So last week, the College Board announced big changes for the SATs, an awful and borderline anti-intellectual institution most of us — in college and beyond — survived and have since tried to forget. Who cares, right? Well, unfortunately, I do, because, effective in 2016, the College Board will no longer require students to write an essay. If you shoved any of my SAT essays (I took the test thrice) into my face today, I would hurl expletives, and maybe my lunch, back at you, because I’m sure they were platitudinous, benign and boring. But, goddammit, did I ace them. Removing the essay component in the SAT puts our academic priorities in all the wrong places, away from the written word, the value of a good argument and the process of creation.

I swear I’m not going to spend this whole column talking about SATs — I’ll get to movies shortly — but humor me for a little while as I reminiscence on that time of so much undue stress. On test day, a Saturday, I woke up around 6:15a.m., stood outside in the cold and waited on a slow-moving line just to flash my pass and student I.D. to some underpaid teacher. It was a miserable migraine of a so-called academic experience, yet the mood shifted once the SAT actually started.

I had 25 minutes to fill two pages with the best points, vocabulary and gerunds I could muster. There was no guessing, process of elimination or wasted seconds. You had to just go at it, and that’s what I did. Some impotent, probably underpaid knockoff of the Muse that Milton invoked so religiously in his poetry visited me in that high school classroom, for the thrill of besting my peers and the crunch of time inspired some … I wouldn’t call it literature, but it was some pretty good bullshit. And what surprised me, reading it over before the proctor called time, was how I packed all this ephemera into a discernible structure, with a shape to my argument and, most crucially, some evidence backing it up.

The rest of my SAT experience sucked, of course, but I value its essay component for reminding me what I excelled at, and how writing mattered as much as a doing a bunch of math problems. The College Board only introduced the writing section, — and the 800 points that came with it — in 2005. Whatever its motivations then, the dismissal of SAT writing now pushes the narrative that the humanities are on their way out — that numbers and filled-in circles equip prospective patrons of higher education better than an inspired, never-before-seen arrangement of words. This is a big problem in academia right now, one The Sun will dedicate a “Dialogue” to tomorrow in Ives Hall.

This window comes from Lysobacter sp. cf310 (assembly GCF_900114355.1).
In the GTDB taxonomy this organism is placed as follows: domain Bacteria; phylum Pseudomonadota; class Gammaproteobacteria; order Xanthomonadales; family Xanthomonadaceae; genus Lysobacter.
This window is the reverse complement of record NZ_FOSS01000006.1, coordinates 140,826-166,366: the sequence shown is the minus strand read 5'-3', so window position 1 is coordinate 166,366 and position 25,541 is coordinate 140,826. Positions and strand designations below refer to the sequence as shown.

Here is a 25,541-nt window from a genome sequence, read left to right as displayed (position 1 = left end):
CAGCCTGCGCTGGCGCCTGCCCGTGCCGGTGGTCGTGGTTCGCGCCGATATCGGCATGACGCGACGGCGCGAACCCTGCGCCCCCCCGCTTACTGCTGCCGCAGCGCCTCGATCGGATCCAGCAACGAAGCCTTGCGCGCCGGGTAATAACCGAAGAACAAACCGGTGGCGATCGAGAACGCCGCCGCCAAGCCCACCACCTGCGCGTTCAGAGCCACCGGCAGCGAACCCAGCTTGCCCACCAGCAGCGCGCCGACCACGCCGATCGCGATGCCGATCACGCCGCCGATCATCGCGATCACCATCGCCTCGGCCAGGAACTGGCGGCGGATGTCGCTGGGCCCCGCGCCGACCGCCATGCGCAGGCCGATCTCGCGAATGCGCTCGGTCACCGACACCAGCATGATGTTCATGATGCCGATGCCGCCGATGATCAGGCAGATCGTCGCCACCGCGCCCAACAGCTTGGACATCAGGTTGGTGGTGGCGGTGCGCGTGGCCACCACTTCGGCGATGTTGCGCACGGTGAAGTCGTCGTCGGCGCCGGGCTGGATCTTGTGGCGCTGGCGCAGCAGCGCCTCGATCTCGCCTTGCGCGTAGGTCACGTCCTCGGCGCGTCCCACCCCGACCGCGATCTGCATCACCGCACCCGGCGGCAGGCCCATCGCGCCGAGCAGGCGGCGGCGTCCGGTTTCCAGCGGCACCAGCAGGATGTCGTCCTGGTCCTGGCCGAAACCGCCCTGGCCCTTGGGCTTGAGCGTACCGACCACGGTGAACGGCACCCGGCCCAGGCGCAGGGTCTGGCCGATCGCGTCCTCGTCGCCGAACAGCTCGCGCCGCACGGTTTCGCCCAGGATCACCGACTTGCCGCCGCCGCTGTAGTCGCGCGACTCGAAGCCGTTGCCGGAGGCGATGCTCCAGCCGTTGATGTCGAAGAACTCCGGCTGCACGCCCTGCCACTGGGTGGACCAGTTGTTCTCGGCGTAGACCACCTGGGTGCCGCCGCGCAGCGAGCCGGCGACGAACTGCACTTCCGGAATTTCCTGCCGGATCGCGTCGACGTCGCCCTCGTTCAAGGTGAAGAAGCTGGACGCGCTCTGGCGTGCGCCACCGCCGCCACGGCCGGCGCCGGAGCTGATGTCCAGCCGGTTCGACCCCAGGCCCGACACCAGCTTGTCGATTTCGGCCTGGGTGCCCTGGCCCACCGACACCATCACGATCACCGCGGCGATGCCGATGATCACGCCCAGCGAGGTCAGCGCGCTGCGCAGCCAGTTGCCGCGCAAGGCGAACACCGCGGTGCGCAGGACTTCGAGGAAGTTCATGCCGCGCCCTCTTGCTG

The delusion governing this administrative decision-making, in favor of STEM fields and against the liberal arts, is that the latter is not “practical” or even “rigorous.” This world needs more problem-solvers and fewer manchilds pouring their feelings onto a page or piece of canvas. While the belittling of art bothers me, I take issue with the fundamental dichotomy being drawn. The worst English essay abandons “practicality” just as the laziest scientific paper tosses out the scientific method. A misguided student may ignore form, coherence and citations when writing about To Kill a Mockingbird, and instead lapse into solipsism, asserting how touched he or she was by the book and why that emotional response is so precious. 1000-plus words later, the reader of this essay learns nothing and wonders how someone forced through the crucible of college essays and SAT writing could so thoroughly forget the lessons they were supposed to learn.

Art should never be devoid of feeling, but those evaluating it must keep that side of themselves in check. University humanities education focuses more on critical and analytical engagement with texts, whether they be books, paintings, films or songs, than the process of creating them. Whereas the former requires schooling and immersion in a medium’s theory and history, the latter depends on shakier, unteachable tenants like vision, originality and, again, the Muse. Great criticism is an art on its own, for the author tests and engages with those three things during the act of writing. But in order for an analysis to carry absolutely any import, a critic must follow some form and move past his or her initial emotional reaction: Okay, you like this movie. Now, what evidence can you share?

That word “form” matters. Even the most perplexing film, like David Lynch’s Mulholland Dr., hits you at a rational, analytical and thematic level. Part of the thrill of watching that movie depends on an ineffable engagement with it, yet I know it is truly great because I detect a rigorously constructed chassis of ideas and storylines underneath all the superficial and beautiful obfuscation. If I can glean order from a surrealist nightmare such as Mulholland Dr., what can I learn, and subsequently teach, from the crisis in Ukraine or our ongoing economic imbroglio? I’m not sure, since I have not invested much time investigating those issues and am content sticking with the arts, thank you very much.

But the point is that criticism, when done right, is inherently constructive. The act itself, of putting pen to paper or fingertips to keyboard, constructs ideas, as if from whole cloth. Of course, we borrow and steal thoughts and turns of phrase more than we even know, but the balanced critic has come to terms with this. And when I use the word “critic,” I don’t mean the professional pundits who write for newspapers. Someone who just finished an SAT essay may find the cogs in his brain whirring at a most unusual brisk speed, surprised that such a stupid exam with such a stupid prompt can inspire such elevated, almost automatic thought. He continues to think; he continues to write; he wonders how to channel an awakened passion for good.